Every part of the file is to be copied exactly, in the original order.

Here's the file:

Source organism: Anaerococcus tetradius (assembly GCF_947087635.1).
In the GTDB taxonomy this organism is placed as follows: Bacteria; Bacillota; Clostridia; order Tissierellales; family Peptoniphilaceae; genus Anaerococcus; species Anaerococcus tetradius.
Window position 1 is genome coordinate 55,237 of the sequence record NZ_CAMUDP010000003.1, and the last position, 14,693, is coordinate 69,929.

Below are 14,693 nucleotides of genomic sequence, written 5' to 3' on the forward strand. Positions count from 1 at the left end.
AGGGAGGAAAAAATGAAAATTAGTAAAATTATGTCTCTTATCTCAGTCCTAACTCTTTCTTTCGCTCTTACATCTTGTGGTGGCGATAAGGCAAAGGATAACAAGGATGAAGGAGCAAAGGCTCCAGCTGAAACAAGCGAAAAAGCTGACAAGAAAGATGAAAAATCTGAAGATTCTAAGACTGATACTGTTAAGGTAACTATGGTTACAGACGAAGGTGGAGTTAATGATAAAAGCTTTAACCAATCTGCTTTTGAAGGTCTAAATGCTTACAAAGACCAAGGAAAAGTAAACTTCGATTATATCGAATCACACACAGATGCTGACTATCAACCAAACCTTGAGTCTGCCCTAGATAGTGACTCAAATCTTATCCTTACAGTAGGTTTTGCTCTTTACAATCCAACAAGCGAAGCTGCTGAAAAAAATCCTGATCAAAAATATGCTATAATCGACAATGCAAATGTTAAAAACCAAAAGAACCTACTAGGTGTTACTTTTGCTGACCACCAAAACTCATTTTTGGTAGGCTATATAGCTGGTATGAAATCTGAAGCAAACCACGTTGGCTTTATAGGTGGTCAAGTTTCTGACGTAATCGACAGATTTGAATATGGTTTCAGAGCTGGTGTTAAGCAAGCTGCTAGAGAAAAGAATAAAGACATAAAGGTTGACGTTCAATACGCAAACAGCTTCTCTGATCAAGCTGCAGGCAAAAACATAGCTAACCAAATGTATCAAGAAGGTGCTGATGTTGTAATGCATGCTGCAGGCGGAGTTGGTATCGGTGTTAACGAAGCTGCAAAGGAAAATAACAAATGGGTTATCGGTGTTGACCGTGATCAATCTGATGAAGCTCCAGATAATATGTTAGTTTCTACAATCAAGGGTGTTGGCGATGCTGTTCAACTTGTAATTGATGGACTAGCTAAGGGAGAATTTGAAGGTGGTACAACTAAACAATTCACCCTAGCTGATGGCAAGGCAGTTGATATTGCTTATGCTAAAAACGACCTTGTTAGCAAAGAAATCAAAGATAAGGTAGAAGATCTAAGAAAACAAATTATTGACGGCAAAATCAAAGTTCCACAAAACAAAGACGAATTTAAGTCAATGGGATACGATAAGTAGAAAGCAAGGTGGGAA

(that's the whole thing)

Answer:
Source organism: Anaerococcus tetradius (assembly GCF_947087635.1).
In the GTDB taxonomy this organism is placed as follows: Bacteria; Bacillota; Clostridia; order Tissierellales; family Peptoniphilaceae; genus Anaerococcus; species Anaerococcus tetradius.
Window position 1 is genome coordinate 55,237 of the sequence record NZ_CAMUDP010000003.1, and the last position, 14,693, is coordinate 69,929.

Below are 14,693 nucleotides of genomic sequence, written 5' to 3' on the forward strand. Positions count from 1 at the left end.
AGGGAGGAAAAAATGAAAATTAGTAAAATTATGTCTCTTATCTCAGTCCTAACTCTTTCTTTCGCTCTTACATCTTGTGGTGGCGATAAGGCAAAGGATAACAAGGATGAAGGAGCAAAGGCTCCAGCTGAAACAAGCGAAAAAGCTGACAAGAAAGATGAAAAATCTGAAGATTCTAAGACTGATACTGTTAAGGTAACTATGGTTACAGACGAAGGTGGAGTTAATGATAAAAGCTTTAACCAATCTGCTTTTGAAGGTCTAAATGCTTACAAAGACCAAGGAAAAGTAAACTTCGATTATATCGAATCACACACAGATGCTGACTATCAACCAAACCTTGAGTCTGCCCTAGATAGTGACTCAAATCTTATCCTTACAGTAGGTTTTGCTCTTTACAATCCAACAAGCGAAGCTGCTGAAAAAAATCCTGATCAAAAATATGCTATAATCGACAATGCAAATGTTAAAAACCAAAAGAACCTACTAGGTGTTACTTTTGCTGACCACCAAAACTCATTTTTGGTAGGCTATATAGCTGGTATGAAATCTGAAGCAAACCACGTTGGCTTTATAGGTGGTCAAGTTTCTGACGTAATCGACAGATTTGAATATGGTTTCAGAGCTGGTGTTAAGCAAGCTGCTAGAGAAAAGAATAAAGACATAAAGGTTGACGTTCAATACGCAAACAGCTTCTCTGATCAAGCTGCAGGCAAAAACATAGCTAACCAAATGTATCAAGAAGGTGCTGATGTTGTAATGCATGCTGCAGGCGGAGTTGGTATCGGTGTTAACGAAGCTGCAAAGGAAAATAACAAATGGGTTATCGGTGTTGACCGTGATCAATCTGATGAAGCTCCAGATAATATGTTAGTTTCTACAATCAAGGGTGTTGGCGATGCTGTTCAACTTGTAATTGATGGACTAGCTAAGGGAGAATTTGAAGGTGGTACAACTAAACAATTCACCCTAGCTGATGGCAAGGCAGTTGATATTGCTTATGCTAAAAACGACCTTGTTAGCAAAGAAATCAAAGATAAGGTAGAAGATCTAAGAAAACAAATTATTGACGGCAAAATCAAAGTTCCACAAAACAAAGACGAATTTAAGTCAATGGGATACGATAAGTAGAAAGCAAGGTGGGAA